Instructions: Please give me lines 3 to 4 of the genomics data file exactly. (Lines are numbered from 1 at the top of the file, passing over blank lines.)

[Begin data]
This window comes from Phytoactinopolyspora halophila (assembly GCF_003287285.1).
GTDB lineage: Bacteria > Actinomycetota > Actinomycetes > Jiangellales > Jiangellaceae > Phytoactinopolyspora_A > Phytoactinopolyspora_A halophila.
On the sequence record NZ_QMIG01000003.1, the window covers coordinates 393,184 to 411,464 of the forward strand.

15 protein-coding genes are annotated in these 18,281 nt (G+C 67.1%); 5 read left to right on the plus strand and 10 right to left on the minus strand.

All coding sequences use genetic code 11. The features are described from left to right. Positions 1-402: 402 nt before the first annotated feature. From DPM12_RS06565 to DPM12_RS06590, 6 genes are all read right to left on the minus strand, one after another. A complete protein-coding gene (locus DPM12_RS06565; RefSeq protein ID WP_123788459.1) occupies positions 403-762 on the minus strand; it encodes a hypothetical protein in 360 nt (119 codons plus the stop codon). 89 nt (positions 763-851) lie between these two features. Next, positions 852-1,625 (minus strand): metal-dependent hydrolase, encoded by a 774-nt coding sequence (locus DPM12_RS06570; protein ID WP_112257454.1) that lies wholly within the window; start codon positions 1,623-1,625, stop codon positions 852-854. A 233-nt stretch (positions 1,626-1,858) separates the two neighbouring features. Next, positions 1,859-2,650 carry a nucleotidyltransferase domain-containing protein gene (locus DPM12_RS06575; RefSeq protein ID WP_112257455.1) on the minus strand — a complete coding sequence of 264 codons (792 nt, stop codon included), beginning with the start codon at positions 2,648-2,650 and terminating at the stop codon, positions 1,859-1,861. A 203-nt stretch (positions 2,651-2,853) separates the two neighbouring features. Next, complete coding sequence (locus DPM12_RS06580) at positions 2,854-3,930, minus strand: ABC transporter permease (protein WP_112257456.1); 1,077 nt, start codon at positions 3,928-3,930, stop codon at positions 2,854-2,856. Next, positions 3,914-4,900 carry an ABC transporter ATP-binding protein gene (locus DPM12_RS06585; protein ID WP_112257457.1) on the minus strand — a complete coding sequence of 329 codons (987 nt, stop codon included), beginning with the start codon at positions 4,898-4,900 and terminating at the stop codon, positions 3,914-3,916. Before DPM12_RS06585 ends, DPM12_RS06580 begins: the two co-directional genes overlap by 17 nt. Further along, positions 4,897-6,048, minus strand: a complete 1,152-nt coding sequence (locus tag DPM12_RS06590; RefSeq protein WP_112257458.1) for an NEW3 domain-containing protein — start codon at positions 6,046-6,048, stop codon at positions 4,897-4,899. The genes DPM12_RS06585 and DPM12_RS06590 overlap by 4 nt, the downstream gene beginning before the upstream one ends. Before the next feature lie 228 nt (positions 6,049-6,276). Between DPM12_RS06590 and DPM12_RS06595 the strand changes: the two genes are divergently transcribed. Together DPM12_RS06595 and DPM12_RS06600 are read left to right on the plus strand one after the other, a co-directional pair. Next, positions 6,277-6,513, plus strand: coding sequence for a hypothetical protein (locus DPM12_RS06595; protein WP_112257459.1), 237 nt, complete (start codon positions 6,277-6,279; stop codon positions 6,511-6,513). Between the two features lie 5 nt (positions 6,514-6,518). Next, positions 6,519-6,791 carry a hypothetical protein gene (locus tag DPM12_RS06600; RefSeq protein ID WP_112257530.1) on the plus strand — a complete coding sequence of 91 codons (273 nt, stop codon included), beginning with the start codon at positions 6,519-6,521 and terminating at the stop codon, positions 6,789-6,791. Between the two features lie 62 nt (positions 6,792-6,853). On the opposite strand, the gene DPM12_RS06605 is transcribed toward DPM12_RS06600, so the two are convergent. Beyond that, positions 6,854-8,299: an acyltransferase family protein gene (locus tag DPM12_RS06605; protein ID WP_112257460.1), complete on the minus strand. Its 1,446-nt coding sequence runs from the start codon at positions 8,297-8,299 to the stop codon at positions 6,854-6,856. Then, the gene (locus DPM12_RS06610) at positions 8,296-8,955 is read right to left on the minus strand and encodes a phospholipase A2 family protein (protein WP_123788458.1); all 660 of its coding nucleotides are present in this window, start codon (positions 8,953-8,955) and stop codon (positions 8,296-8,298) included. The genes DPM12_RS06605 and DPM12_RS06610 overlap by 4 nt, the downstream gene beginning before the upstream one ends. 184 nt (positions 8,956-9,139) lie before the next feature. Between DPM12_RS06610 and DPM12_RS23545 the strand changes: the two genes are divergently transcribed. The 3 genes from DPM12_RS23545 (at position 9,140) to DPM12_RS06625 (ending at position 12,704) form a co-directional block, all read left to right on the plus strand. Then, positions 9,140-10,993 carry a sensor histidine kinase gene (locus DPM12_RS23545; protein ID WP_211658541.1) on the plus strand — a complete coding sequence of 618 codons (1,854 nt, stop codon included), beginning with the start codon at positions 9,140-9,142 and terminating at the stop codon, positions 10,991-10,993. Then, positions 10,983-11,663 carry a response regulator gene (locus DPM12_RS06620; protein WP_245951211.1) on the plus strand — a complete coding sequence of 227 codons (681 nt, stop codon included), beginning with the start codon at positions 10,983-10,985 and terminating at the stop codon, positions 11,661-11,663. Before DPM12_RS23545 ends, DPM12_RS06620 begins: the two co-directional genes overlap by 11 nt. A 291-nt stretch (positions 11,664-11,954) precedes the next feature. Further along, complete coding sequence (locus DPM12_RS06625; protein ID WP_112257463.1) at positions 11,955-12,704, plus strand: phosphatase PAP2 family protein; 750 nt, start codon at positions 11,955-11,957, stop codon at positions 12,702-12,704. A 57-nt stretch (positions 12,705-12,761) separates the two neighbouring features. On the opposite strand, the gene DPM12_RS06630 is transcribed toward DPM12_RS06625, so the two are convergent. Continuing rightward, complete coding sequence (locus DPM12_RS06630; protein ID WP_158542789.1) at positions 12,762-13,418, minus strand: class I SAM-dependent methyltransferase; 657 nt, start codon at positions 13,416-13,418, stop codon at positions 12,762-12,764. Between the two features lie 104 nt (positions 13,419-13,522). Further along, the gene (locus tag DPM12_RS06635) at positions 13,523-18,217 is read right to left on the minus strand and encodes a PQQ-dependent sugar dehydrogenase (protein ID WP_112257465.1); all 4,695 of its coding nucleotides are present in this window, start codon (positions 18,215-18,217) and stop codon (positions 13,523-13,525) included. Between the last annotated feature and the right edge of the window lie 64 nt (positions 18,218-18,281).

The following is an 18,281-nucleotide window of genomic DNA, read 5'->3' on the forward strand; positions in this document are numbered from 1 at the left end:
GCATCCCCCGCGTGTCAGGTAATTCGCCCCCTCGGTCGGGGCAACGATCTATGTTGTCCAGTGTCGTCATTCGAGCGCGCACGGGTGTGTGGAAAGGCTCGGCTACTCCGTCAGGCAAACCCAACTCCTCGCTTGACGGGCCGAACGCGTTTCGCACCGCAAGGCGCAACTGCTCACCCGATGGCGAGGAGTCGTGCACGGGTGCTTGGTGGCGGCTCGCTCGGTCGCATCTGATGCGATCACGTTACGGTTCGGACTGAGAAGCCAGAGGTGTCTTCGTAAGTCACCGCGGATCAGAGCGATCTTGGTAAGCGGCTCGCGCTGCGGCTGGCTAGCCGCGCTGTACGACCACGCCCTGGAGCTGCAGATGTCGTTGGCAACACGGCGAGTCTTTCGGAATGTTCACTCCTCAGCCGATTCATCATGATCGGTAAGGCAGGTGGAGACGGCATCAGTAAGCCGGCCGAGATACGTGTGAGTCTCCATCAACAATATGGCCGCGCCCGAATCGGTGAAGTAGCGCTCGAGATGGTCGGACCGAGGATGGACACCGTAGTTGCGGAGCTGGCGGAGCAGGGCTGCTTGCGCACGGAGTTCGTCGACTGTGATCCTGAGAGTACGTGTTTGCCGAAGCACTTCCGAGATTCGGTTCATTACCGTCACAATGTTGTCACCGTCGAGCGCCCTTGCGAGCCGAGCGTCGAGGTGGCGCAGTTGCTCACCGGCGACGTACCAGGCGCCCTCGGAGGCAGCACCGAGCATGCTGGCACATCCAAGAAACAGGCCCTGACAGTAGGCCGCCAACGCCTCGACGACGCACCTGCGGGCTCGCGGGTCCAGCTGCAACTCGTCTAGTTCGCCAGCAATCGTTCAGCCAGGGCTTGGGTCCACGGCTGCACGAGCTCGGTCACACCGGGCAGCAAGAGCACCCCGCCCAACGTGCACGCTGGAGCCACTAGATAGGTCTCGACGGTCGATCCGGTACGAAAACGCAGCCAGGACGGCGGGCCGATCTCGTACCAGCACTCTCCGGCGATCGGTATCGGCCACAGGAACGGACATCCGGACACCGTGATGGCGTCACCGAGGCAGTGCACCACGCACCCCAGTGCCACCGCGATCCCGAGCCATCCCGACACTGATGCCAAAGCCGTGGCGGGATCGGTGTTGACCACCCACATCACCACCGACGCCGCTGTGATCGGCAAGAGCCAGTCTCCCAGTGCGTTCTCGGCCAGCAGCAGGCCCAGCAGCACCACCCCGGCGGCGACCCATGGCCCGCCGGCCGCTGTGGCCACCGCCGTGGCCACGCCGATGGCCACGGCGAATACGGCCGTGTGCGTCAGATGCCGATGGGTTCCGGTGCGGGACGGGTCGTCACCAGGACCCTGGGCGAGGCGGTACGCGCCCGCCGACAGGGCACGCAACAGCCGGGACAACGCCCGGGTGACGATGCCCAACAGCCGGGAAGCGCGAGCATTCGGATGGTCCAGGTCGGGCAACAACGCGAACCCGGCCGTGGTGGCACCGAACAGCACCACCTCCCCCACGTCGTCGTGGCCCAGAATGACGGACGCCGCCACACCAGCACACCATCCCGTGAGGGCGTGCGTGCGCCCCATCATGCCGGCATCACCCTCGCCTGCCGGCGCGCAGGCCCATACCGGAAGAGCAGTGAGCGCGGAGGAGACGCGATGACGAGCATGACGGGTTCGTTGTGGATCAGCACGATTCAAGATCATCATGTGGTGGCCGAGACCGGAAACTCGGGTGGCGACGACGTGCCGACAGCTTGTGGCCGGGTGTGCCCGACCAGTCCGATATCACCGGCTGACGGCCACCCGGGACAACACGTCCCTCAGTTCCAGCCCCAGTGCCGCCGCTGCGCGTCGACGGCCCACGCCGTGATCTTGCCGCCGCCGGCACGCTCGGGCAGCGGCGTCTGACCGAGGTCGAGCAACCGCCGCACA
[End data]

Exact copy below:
On the sequence record NZ_QMIG01000003.1, the window covers coordinates 393,184 to 411,464 of the forward strand.

15 protein-coding genes are annotated in these 18,281 nt (G+C 67.1%); 5 read left to right on the plus strand and 10 right to left on the minus strand.